It was an interesting experiment, but the Bitcoin Foundation’s bid to hold on-blockchain elections today seems to be over.
In a letter sent to members dated February 25, 2015 at 12:46:33 a.m. EST and posted on the Bitcoin Foundation blog, the Foundation’s Director of Communications, Jinyoung Lee Englund, announced that the run-off elections being held to fill two board member seats would be utilizing a new voting platform in co-operation with Swarm.
“The Foundation’s mission is to advance blockchain technology and this is an important new avenue of innovation,” said Patrick Murck, Executive Director of the Bitcoin Foundation, in the announcement. “While we may not have had the smoothest experience in this experimental launch, it’s important for us to push the boundaries and spark innovation — even if things get a little messy sometimes.”
“Messy” seems to have become the operative word.
From the outset, voters have complained of duplicate email, overly complex processes, inability to vote for all eligible candidates and general confusion.
The first of the four run-off candidates to draw attention to voting protocol problems was Michael Perklin. In a posting on the Bitcoin Foundation forum, before the first ballots were even cast, Perklin listed several concerns:
- A significant and cumbersome number of steps that voters need to take before being able to cast a vote.
- The new voting platform is not mobile friendly.
- The order of candidate names appears to be static but also random. (Who chose that order and why?)
- Privacy concerns.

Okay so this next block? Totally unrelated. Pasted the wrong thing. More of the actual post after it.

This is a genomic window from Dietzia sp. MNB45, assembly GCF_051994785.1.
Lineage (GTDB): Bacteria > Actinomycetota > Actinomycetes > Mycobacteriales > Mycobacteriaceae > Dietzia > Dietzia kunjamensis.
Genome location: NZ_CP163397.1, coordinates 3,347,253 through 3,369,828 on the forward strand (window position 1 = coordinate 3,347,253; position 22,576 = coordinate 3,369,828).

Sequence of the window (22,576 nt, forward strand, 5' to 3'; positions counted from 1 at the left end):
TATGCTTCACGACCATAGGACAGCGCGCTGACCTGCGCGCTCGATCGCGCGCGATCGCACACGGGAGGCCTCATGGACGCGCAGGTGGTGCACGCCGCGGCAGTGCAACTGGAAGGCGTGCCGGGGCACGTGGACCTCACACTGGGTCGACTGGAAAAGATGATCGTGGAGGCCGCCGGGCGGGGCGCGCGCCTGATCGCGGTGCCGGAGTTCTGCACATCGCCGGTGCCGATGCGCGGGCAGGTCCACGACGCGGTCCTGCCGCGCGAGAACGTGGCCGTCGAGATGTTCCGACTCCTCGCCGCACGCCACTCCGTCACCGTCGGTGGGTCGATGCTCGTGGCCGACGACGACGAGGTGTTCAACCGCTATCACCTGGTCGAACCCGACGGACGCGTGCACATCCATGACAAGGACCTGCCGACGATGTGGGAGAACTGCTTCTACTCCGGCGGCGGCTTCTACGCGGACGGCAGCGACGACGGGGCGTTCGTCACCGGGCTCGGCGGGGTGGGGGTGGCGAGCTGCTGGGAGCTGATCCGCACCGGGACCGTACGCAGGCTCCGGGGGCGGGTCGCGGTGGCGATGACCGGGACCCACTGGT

- Entrusting voter email addresses to another third party – in this case, Swarm.
These concerns and others were quickly reiterated by fellow candidates Olivier Janssens, Jim Harper and Bruce Fenton, as well as many forum participants.
Candidate Olivier Janssens went so far as to accuse Patrick Murck, Director of the Bitcoin Foundation, of “a serious breach and a clear attempt at throwing a wrench in the machine” and “totally and purposefully [manipulating] the voting process.” He then called on the Foundation to cancel the voting round immediately and switch back to the earlier Helios platform.
Candidates Jim Harper and Bruce Fenton also called for a reset. Bruce Fenton noted that some voters have complained that his name wasn’t listed as a vote option. “I agree that it should be reversed immediately,” he said in a forum post. “I don’t think the results are trustworthy.”
“I think we can reach consensus among candidates about restarting the election on the original system,” Jim Harper stated in the online forum discussion. “Given that a full day has already passed when voting was supposed to be underway, I think resetting the vote, with a new announced start date and voting period, would be best, but I’m open to discussion.”
Other concerns that emerged included lack of adequate explanation, lack of transparency in the decision-making process and publication of results while elections are still ongoing.
In response to the heated discussion on the forum, which saw voters calling the whole process “a complete mess,” “ baffling,” and “a disaster” — some going so far as to refuse to participate in the election at all — Patrick Murck has agreed to re-launch the run-off elections.
In his latest post, he says: “… I’m glad we took a chance to innovate and spark a conversation. I’m also glad that we had a fallback option in place in case things didn’t work out. Whether or not you believe voting on the blockchain is a worthy avenue to explore, if the system isn’t working for voters then we should move on.”
[Updated at 4:25PM EST]
In written comments to Bitcoin Magazine, Murck said, “This clearly struck a nerve with folks that think blockchain technology should only be used for transferring Bitcoin and not other [applications] like voting. [It] sparked a debate on how people use the blockchain.” He also said that there were many people who were excited to try using blockchain voting. Joel Dietz, founder of Swarm, could not be reached for comment.
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